Untangled into a coherent form, Flux goes like this: panicked that the Doctor has finally found out (i.e. been lectured by the Master for an entire episode) about her true past, the hidden Time Lord organization known as Division releases their ancient enemy Swarm, who can finally execute his old plan to sabotage the Mouri priests that keep Time captive, unleashing the Flux, a destructive wave of antimatter that is expanding across the universe. What Swarm wants from the Flux is to win an ancestral war between Time and Space. What Division wants from the Flux is to put an end to this universe, collect the insurance money, and move across the void to the next universe. But before the Doctor can deal with any of this, she's dragged into successive skirmishes with a Lupari, the Sontarans, the Weeping Angels, and the Sontarans (again), because the incalculable devastation brought by the Flux has moved many to seek refuge and many others to fight over what remains. How will the Doctor save the day?
Well, she doesn't. The ending of Doctor Who Flux is a gigantic defeat for the Doctor: Division is still out there, the universe is still gone except for Earth, her adoptive mother Tecteun is killed before being able to give any substantial answers, her new friend Dan has lost his girlfriend (and his house), her other new friend Professor Jericho is killed in battle, her other other new friend Karvanista has become the last of his species, and her other other other new friend Vinder will raise a child in an empty universe. The only thing the Doctor wins is a record of her past lives, but she won't look at them. They're stamped with a big tag that says TO BE CONTINUED... and we're left to wonder what this all was for.
This is not to say that our heroes can't have losses. It's possible to make an interesting story that ends in defeat. But the cost in Flux is an emotionally empty story. Gone is the joy of exploring the universe, the optimism in the face of disaster, the repudiation of violence as a solution, the burning compassion of one who has witnessed suffering for a dozen lives.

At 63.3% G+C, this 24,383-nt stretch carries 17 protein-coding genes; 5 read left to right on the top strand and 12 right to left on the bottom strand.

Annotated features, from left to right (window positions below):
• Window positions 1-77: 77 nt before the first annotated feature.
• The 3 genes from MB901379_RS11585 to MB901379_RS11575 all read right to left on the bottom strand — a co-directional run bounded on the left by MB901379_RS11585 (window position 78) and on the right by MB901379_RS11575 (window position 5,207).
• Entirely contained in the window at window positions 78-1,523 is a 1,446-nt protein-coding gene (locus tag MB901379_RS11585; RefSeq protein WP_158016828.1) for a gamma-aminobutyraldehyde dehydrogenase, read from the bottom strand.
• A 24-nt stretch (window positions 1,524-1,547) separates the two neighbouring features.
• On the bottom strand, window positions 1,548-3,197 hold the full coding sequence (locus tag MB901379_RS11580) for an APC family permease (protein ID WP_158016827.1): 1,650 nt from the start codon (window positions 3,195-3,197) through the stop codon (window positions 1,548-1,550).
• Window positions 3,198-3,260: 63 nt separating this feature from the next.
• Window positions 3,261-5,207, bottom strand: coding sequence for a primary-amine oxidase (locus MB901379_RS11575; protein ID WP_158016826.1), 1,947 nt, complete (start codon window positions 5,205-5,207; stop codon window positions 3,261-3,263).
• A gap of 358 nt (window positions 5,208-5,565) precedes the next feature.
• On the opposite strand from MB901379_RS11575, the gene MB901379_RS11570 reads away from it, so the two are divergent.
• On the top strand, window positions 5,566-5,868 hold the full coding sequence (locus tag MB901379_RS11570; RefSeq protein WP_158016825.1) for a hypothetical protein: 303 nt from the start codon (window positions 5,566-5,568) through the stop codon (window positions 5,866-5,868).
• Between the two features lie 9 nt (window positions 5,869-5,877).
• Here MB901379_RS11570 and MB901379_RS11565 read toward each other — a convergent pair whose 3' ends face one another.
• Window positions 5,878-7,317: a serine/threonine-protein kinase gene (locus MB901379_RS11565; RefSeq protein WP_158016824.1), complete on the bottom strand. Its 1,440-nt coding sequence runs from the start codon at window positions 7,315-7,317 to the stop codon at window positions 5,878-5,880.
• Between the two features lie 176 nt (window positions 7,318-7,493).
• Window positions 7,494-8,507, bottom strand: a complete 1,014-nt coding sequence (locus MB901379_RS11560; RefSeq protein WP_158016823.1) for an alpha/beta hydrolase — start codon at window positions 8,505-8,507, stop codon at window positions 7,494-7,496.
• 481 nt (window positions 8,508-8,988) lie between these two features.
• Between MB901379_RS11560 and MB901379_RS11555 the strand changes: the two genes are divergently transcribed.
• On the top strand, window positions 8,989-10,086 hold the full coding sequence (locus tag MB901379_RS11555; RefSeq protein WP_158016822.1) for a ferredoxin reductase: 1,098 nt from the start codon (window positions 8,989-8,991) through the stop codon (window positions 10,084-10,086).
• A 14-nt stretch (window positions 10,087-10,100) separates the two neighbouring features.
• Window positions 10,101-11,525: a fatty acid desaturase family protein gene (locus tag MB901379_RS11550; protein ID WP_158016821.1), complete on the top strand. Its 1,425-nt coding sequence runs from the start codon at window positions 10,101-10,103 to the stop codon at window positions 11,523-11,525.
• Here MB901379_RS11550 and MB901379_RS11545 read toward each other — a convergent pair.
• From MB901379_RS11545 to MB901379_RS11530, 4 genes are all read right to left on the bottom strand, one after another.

One fundamental problem is that the Chibnall era has a very confused moral compass. The Doctor goes out of her way to ensure Earth is spared from the Flux, but she doesn't make the same effort for the millions of galaxies being swallowed across the universe. When it becomes clear that Earth is the only safe place left standing, the Doctor's priority is not to gather the survivors from all the other dead planets, but to close off access to Earth because she takes it for granted that the refugees will be hostile. When confronted with Tecteun, the Doctor complains of the potential life she was removed from, but doesn't seem to think the repeated torture she underwent is worth mentioning. When the Sontarans orchestrate the genocide of the Cybermen and the Daleks, the Doctor's response is to let it happen and then orchestrate the genocide of the Sontarans (no, it's not OK to mass murder evil species, not the least because there's no such thing as an evil species).
This is not a hopeful Doctor Who. This is not an inspiring, or exciting, or thought-provoking, or even entertaining Doctor Who. The literal end of the universe amounts to a passing inconvenience that leaves no mark on the characters, and we don't see the Doctor evolve as a result of this experience. There's endless frantic action, endless plot bunnies multiplying out of control, endless casualties, and, in typical Chibnall fashion, endless monologues, and it all lands with a resounding meh. What we can tell about Chibnall as a writer is that he loves to build puzzles, the more intricate the better, but his sense of aesthetic satisfaction only extends to showing off how the edges of the pieces fit together, and doesn't care about what the full picture means. His writing-as-puzzle approach means that events, motifs and twists are shoehorned into place just because the plot requires them to be there and not because of any authentic choice by the characters. He wants the effect of the audience's excitement without understanding what causes excitement.
We'll have to be patient. Russell T. Davies will be back soon enough. Choosing him is a signal that the BBC is aware of the damage done by Chibnall, which is why they went for the least risky option. We only have three more episodes left to endure.
Baseline Assessment: 5/10.
+2 for introducing several fascinating concepts (a war between Time and Space, a villain who thinks nothing of erasing an universe and starting over, a network of underground tunnels with connections all over space and time, a species of intelligent dogs sworn to the protection of humans).
−1 for sweeping the story's obvious repercussions under the rug (the universe is now an empty, dead void, and a practically infinite number of people have died, but it's all OK because Earth survived), −1 for the kitchen-sink-in-a-cement-mixer plot, −1 for the ongoing disservice to Yaz's character.
Nerd Coefficient: 4/10.POSTED BY: Arturo Serrano, multiclass Trekkie/Whovian/Moonie/Miraculer, accumulating experience points for still more obsessions.